Mr. G. B. Emerson, in his late report to the legislature of Massachusetts on the trees and shrubs of that state, thus describes The May Flower.

"Often from beneath the edge of a snow bank are seen rising the fragrant, pearly-white or rose-colored flowers of this earliest harbinger of spring.

"It abounds in the edges of the woods about Plymouth, as elsewhere, and must have been the first flower to salute the storm-beaten crew of the Mayflower on the conclusion of their first terrible winter. Their descendants have thence piously derived the name, although its bloom is often passed before the coming in of May."

No flower could be more appropriately selected as an emblem token by the descendants of the Puritans. Though so fragrant and graceful, it is invariably the product of the hardest and most rocky soils, and seems to draw its ethereal beauty of color and wealth of perfume rather from the air than from the slight hold which its rootlets take of the earth. It may often be found in fullest beauty matting a granite lodge, with scarcely any perceptible soil for its support.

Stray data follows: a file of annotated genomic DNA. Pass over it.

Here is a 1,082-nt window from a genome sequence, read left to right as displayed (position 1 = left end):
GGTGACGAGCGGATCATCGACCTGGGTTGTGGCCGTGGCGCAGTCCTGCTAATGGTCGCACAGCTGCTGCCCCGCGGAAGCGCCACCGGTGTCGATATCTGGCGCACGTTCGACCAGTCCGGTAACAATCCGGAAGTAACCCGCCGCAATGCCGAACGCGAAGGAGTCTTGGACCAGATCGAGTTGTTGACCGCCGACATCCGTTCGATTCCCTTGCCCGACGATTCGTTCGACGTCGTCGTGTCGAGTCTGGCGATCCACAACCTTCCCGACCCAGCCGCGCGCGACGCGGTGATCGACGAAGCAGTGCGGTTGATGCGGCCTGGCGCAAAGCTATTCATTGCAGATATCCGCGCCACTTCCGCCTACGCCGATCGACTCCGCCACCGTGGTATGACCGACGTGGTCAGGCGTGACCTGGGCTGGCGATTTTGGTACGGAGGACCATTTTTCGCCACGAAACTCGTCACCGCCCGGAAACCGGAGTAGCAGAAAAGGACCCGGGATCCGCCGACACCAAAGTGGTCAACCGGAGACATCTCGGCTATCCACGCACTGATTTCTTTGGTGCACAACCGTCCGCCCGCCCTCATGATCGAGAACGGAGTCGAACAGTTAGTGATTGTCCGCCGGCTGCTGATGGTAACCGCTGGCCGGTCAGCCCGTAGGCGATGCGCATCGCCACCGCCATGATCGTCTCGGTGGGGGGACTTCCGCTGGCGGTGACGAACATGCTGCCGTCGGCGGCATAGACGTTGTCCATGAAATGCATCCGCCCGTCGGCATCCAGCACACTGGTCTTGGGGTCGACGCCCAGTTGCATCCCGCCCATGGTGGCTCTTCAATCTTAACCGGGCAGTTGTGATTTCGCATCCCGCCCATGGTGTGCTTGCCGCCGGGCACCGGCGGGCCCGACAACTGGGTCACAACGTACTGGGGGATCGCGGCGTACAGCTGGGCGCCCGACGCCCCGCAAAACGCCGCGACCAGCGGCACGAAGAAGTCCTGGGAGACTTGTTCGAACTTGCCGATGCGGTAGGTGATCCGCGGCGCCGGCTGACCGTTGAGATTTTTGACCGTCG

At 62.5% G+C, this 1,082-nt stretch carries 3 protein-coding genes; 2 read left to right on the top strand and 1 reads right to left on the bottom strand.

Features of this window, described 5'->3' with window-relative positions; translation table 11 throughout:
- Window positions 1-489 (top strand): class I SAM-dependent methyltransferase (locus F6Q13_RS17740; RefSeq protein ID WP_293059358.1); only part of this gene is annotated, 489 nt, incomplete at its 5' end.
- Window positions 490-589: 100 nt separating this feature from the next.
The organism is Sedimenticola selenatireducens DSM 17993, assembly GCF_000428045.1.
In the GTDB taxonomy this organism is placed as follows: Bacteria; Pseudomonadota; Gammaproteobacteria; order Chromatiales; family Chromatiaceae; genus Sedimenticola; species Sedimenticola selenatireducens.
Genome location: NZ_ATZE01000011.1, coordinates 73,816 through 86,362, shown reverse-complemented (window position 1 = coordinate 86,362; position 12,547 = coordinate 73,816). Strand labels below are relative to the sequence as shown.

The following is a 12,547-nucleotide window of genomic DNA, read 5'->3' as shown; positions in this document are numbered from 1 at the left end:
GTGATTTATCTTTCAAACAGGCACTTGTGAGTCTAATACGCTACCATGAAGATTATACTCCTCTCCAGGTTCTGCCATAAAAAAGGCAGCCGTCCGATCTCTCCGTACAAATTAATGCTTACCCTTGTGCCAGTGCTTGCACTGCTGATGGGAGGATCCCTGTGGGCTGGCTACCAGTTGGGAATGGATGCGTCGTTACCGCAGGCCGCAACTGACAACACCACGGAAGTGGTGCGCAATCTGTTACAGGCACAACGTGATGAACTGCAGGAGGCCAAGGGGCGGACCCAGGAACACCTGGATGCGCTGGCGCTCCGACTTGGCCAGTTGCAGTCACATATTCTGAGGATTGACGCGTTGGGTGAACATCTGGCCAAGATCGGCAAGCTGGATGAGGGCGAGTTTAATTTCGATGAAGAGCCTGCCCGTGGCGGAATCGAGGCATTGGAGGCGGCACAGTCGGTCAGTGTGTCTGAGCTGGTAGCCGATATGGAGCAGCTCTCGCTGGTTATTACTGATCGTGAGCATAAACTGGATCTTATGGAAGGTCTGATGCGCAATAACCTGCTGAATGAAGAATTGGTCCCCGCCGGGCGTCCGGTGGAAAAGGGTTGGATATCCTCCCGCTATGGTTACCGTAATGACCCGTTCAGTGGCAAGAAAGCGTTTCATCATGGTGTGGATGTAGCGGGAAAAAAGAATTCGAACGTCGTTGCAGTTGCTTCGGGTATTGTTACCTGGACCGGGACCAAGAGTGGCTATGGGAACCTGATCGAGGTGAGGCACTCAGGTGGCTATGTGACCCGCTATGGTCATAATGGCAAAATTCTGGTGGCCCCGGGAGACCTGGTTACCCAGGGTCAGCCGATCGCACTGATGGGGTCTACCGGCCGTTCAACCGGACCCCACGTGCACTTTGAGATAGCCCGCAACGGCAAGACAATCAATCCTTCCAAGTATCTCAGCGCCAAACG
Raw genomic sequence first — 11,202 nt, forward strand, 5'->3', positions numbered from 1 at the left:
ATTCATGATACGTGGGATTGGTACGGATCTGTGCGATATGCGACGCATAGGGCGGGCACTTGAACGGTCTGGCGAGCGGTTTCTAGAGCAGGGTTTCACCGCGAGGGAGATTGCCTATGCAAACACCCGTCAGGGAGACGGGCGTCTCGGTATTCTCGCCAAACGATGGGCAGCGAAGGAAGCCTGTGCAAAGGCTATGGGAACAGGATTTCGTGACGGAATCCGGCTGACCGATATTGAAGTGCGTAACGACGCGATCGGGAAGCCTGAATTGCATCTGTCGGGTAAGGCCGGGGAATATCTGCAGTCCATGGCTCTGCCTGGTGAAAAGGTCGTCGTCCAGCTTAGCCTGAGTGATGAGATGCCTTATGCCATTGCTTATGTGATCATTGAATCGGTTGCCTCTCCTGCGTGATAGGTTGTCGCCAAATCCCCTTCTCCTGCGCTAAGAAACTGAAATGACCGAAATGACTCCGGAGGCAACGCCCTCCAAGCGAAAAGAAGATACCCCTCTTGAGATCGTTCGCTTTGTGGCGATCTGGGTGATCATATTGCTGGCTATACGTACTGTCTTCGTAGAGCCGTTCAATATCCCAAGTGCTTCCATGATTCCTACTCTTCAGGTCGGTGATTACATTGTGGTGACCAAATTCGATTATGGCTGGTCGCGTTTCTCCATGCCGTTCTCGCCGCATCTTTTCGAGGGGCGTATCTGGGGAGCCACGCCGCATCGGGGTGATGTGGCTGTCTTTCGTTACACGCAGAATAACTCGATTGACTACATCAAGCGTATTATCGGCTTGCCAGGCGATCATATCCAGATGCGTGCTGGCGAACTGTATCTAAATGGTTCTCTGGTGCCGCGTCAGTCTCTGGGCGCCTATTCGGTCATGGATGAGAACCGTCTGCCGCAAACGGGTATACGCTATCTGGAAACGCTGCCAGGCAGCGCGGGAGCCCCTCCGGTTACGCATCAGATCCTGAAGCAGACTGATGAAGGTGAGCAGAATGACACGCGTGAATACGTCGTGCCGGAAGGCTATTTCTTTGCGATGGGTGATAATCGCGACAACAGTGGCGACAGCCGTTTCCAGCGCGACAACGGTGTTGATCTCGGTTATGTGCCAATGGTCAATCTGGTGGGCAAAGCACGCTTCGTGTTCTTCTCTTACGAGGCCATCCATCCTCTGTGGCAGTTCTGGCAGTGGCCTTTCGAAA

What better emblem of that faith, and hope, and piety, by which our fathers were supported in dreary and barren enterprises, and which drew their life and fragrance from heaven more than earth?

The May Flower was, therefore, many years since selected by the author as the title of a series of New England sketches. That work had comparatively a limited circulation, and is now entirely out of print. Its articles are republished in the present volume, with other miscellaneous writings, which have from time to time appeared in different periodicals. They have been written in all moods, from the gayest to the gravest—they are connected, in many cases, with the memory of friends and scenes most dear.

There are those now scattered through the world who will remember the social literary parties of Cincinnati, for whose genial meetings many of these articles were prepared. With most affectionate remembrances, the author dedicates the book to the yet surviving members of The Semicolon.

Andover, April, 1855.

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